MF22-Pops-Bronte-Charlotte-and-Todd-LeviThe Australian premiere of queer British playwright Charlie Josephine’s intimate psychological torment Pops is an outstanding piece of theatre from start to finish.

Dancing through the chaos of family, addiction and pride, Pops is both tender and powerful in its portrayal of how divergent things can conspire to trap us in our status quo.

From the very outset the set, lighting (Spencer Herd) and sound (Evan Drill) work seamlessly together to create a home that is as commonplace and lived in as it is threatening. I cannot praise the work that has been done here enough.

It is not a simple set but at no point does it detract or distract from the performance. It only ever adds, creating atmosphere and embellishing the work done by the actors. To give a small stage such a palpable emotional charge is no small achievement.

Both Bronte Charlotte and Todd Levi give masterful performances, moving with ease through the sudden and disorienting modal shifts in the way the story is told. Levi’s Ugg-booted father is scary, matey, proud, loving and lost. I saw shades of people I know very well in his performance which gives you an idea of how complete this character is.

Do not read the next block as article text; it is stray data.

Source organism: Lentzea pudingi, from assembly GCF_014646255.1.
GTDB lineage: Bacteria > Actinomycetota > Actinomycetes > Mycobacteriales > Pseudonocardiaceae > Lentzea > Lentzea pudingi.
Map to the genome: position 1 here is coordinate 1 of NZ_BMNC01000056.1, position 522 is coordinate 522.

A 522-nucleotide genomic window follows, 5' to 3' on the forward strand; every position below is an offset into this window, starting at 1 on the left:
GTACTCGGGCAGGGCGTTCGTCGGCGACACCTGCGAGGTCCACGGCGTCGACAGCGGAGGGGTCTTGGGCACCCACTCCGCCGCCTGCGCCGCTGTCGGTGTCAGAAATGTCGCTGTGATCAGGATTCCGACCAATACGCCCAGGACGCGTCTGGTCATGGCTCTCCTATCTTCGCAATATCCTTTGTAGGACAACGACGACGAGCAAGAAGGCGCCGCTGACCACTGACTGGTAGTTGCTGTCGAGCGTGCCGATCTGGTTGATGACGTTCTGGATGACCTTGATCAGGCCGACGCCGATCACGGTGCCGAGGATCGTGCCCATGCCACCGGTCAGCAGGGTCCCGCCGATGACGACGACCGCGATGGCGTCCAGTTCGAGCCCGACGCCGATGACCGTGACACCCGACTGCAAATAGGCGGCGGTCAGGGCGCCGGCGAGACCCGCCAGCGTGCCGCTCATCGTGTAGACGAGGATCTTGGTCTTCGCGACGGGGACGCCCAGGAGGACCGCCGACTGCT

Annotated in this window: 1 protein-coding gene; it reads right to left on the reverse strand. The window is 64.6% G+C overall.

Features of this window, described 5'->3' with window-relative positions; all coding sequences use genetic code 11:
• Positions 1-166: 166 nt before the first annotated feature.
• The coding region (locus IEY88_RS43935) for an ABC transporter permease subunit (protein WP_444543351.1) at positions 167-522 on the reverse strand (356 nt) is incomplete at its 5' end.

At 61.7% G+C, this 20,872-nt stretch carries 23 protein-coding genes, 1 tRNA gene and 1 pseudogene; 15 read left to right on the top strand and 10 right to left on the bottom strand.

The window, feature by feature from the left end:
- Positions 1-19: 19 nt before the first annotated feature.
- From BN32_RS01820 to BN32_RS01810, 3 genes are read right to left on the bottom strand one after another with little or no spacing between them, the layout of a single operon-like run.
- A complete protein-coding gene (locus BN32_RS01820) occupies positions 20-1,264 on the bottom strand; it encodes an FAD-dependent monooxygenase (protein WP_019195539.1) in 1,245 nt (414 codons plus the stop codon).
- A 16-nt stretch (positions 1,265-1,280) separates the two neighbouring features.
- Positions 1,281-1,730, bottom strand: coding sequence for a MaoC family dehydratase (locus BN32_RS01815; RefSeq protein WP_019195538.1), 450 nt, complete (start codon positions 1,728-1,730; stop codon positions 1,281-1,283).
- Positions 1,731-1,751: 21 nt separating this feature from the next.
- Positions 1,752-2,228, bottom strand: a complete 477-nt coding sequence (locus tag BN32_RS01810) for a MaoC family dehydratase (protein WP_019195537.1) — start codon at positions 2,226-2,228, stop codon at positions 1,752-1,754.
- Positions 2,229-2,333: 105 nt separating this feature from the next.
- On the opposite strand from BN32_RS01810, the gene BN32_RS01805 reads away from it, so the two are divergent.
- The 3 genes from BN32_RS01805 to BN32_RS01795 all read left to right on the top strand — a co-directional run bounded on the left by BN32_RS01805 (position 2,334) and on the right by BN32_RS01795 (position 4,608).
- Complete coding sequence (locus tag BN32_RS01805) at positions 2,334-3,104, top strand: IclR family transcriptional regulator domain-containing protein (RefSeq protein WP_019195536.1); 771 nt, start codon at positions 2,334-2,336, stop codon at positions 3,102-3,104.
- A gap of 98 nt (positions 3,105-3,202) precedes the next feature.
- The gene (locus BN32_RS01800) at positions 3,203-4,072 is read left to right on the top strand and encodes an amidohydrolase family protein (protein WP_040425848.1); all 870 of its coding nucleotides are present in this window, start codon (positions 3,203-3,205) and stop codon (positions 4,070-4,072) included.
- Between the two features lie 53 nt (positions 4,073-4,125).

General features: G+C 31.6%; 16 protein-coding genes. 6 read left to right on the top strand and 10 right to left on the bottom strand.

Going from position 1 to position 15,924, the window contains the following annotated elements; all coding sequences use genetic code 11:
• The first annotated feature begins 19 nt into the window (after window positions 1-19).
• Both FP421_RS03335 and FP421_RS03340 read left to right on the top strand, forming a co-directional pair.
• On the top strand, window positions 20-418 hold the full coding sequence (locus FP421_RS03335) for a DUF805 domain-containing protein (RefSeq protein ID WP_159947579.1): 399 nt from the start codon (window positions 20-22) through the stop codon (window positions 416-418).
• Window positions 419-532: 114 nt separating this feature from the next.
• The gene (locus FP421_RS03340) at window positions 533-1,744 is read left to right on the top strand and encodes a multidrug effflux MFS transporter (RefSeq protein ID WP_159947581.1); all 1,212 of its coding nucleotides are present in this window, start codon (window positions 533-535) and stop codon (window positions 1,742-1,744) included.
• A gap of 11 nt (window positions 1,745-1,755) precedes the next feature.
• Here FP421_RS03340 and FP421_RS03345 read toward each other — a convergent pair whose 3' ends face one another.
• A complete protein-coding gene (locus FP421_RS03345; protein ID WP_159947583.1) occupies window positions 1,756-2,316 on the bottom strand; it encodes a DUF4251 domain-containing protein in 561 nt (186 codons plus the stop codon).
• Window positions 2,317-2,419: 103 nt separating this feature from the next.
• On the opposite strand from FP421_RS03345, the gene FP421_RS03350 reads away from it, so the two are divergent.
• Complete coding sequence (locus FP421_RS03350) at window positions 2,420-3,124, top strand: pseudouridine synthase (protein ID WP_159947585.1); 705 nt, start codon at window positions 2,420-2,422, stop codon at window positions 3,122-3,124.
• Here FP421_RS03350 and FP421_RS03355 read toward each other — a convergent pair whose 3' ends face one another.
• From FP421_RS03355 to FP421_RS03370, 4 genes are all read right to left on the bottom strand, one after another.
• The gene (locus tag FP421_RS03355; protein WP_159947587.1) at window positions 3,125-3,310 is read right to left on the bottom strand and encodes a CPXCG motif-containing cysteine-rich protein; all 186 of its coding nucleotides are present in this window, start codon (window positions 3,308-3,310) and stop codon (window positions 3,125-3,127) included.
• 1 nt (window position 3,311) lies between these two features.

Aided by the technically brilliant work of the lighting and sound operation, Levi inhabits his character’s self-distractions and personal injuries as naturally as he does his on-stage home. It is difficult to craft a character that is this real and familiar while also proving so disquieting and pitiable, but Levi manages it flawlessly.

Charlotte’s character is the vehicle for the audience’s experience of the piece. The masterly way she works with the alternating frustration, hope and despair makes this surely one of the best performances we will see this Fringe.

Her remarkable pathos invests us in the wellbeing of her character. We want to see her succeed, to triumph over her personal demons. At the same time, the text creates in moments an insurmountable distance between us and her, a tool she uses expertly to heighten the show’s commentary on the price of addiction.

This production deals with sensitive topics and some of the material could be difficult for some audience members, but it does so with a respect and empathy that we need in our discourse around addiction, mental health and family relationships that fall short of the ideal.

Director Dirk Hoult has orchestrated something really special here that is not to be missed.

Meat Market – Stables, 5 Blackwood Street, North Melbourne
Season continues to 15 October 2022
Information and Bookings: www.melbournefringe.com.au

Image: Bronte Charlotte and Todd Levi in Pops (supplied)

Review: Daniel Townsend